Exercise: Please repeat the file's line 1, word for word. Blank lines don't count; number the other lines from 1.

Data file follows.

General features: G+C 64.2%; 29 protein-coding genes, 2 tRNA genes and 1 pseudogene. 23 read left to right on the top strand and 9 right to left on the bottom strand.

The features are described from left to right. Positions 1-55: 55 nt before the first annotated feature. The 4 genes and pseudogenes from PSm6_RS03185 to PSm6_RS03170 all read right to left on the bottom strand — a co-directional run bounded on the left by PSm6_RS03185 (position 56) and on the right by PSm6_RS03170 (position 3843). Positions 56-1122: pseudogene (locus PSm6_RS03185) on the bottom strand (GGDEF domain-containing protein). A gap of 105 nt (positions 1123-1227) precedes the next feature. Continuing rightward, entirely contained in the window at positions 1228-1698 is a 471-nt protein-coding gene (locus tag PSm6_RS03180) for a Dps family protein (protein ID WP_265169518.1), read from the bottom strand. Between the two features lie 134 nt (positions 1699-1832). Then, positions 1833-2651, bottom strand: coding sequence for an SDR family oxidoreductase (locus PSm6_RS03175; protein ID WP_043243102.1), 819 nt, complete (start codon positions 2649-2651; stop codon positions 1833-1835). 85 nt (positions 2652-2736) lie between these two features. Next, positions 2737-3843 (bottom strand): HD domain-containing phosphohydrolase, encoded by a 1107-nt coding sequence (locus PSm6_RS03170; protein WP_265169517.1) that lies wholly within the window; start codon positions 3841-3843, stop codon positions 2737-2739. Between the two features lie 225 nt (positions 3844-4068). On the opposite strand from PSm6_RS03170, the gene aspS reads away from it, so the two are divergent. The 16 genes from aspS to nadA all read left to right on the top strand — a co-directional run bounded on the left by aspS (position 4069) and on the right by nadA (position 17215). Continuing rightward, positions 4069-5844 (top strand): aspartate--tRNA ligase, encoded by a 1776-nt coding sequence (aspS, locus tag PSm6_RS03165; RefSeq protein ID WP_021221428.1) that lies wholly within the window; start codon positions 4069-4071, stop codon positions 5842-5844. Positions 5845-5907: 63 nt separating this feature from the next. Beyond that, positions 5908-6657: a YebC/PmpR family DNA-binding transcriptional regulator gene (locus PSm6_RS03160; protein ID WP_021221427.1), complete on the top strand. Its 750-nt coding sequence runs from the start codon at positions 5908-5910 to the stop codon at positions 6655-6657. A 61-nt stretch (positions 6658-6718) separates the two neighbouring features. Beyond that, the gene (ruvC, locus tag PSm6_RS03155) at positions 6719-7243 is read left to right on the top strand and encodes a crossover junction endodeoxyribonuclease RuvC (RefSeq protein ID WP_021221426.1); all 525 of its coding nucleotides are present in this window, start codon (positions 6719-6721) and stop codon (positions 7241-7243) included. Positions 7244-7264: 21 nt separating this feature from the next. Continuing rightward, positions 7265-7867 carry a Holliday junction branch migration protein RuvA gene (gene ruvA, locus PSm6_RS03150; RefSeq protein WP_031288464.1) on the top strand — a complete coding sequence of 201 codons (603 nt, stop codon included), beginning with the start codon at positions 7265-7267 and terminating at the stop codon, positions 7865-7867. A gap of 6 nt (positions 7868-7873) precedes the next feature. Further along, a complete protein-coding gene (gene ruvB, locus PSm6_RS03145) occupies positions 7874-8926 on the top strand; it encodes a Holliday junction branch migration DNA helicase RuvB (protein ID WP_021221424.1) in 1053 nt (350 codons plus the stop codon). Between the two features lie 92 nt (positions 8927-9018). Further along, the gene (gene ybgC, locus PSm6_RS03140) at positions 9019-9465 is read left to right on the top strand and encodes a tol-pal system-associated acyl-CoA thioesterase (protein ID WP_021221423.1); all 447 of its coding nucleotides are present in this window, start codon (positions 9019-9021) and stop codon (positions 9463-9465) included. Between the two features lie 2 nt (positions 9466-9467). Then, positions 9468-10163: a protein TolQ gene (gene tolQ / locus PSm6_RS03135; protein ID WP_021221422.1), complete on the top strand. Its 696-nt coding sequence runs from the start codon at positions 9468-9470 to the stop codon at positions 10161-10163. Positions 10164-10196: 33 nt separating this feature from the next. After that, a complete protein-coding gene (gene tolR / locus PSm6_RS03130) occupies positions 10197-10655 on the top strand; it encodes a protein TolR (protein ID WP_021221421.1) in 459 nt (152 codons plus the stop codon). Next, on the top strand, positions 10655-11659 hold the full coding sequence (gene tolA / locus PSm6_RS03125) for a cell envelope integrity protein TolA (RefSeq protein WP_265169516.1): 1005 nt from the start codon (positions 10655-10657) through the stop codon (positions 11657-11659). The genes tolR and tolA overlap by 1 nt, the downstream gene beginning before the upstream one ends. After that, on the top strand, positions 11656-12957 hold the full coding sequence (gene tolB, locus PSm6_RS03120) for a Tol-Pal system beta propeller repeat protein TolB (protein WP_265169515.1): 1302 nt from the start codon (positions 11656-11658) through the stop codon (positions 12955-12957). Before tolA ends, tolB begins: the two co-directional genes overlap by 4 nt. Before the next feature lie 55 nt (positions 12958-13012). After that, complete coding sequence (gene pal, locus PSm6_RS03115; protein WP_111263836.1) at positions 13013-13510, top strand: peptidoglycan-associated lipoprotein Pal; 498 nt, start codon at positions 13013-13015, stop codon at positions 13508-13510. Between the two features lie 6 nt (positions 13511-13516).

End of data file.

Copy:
General features: G+C 64.2%; 29 protein-coding genes, 2 tRNA genes and 1 pseudogene. 23 read left to right on the top strand and 9 right to left on the bottom strand.